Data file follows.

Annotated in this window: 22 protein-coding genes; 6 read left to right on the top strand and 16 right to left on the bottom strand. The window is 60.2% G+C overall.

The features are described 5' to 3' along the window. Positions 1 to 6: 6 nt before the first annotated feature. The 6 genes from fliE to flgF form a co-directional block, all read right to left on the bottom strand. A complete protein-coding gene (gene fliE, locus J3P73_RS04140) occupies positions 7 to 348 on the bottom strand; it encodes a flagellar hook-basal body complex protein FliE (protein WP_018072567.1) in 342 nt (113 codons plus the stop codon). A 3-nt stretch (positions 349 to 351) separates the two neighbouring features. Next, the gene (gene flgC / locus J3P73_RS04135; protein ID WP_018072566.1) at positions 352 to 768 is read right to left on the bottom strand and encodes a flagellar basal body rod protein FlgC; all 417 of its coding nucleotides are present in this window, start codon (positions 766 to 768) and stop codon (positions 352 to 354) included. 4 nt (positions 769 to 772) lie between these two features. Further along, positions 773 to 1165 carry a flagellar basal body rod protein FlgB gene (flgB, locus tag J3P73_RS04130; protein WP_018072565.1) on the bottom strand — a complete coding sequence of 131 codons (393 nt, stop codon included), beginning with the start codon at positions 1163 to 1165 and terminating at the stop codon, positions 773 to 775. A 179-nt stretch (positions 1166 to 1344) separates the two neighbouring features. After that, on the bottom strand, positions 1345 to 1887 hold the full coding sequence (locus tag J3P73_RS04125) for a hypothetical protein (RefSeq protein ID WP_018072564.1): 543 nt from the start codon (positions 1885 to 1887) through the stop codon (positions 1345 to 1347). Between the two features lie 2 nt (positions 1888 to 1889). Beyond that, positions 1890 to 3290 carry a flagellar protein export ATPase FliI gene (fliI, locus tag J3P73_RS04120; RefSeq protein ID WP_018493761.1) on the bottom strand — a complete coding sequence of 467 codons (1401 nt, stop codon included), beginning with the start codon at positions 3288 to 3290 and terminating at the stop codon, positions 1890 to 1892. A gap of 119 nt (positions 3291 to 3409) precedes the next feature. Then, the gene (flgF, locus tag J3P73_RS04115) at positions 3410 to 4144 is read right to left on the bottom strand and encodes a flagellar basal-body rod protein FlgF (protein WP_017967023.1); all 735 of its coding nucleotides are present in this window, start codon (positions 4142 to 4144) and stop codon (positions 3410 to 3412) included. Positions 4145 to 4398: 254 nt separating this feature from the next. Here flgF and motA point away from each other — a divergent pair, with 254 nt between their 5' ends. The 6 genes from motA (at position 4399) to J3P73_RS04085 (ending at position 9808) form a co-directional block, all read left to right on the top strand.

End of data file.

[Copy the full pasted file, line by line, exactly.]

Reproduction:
Annotated in this window: 22 protein-coding genes; 6 read left to right on the top strand and 16 right to left on the bottom strand. The window is 60.2% G+C overall.

The features are described 5' to 3' along the window. Positions 1 to 6: 6 nt before the first annotated feature. The 6 genes from fliE to flgF form a co-directional block, all read right to left on the bottom strand. A complete protein-coding gene (gene fliE, locus J3P73_RS04140) occupies positions 7 to 348 on the bottom strand; it encodes a flagellar hook-basal body complex protein FliE (protein WP_018072567.1) in 342 nt (113 codons plus the stop codon). A 3-nt stretch (positions 349 to 351) separates the two neighbouring features. Next, the gene (gene flgC / locus J3P73_RS04135; protein ID WP_018072566.1) at positions 352 to 768 is read right to left on the bottom strand and encodes a flagellar basal body rod protein FlgC; all 417 of its coding nucleotides are present in this window, start codon (positions 766 to 768) and stop codon (positions 352 to 354) included. 4 nt (positions 769 to 772) lie between these two features. Further along, positions 773 to 1165 carry a flagellar basal body rod protein FlgB gene (flgB, locus tag J3P73_RS04130; protein WP_018072565.1) on the bottom strand — a complete coding sequence of 131 codons (393 nt, stop codon included), beginning with the start codon at positions 1163 to 1165 and terminating at the stop codon, positions 773 to 775. A 179-nt stretch (positions 1166 to 1344) separates the two neighbouring features. After that, on the bottom strand, positions 1345 to 1887 hold the full coding sequence (locus tag J3P73_RS04125) for a hypothetical protein (RefSeq protein ID WP_018072564.1): 543 nt from the start codon (positions 1885 to 1887) through the stop codon (positions 1345 to 1347). Between the two features lie 2 nt (positions 1888 to 1889). Beyond that, positions 1890 to 3290 carry a flagellar protein export ATPase FliI gene (fliI, locus tag J3P73_RS04120; RefSeq protein ID WP_018493761.1) on the bottom strand — a complete coding sequence of 467 codons (1401 nt, stop codon included), beginning with the start codon at positions 3288 to 3290 and terminating at the stop codon, positions 1890 to 1892. A gap of 119 nt (positions 3291 to 3409) precedes the next feature. Then, the gene (flgF, locus tag J3P73_RS04115) at positions 3410 to 4144 is read right to left on the bottom strand and encodes a flagellar basal-body rod protein FlgF (protein WP_017967023.1); all 735 of its coding nucleotides are present in this window, start codon (positions 4142 to 4144) and stop codon (positions 3410 to 3412) included. Positions 4145 to 4398: 254 nt separating this feature from the next. Here flgF and motA point away from each other — a divergent pair, with 254 nt between their 5' ends. The 6 genes from motA (at position 4399) to J3P73_RS04085 (ending at position 9808) form a co-directional block, all read left to right on the top strand.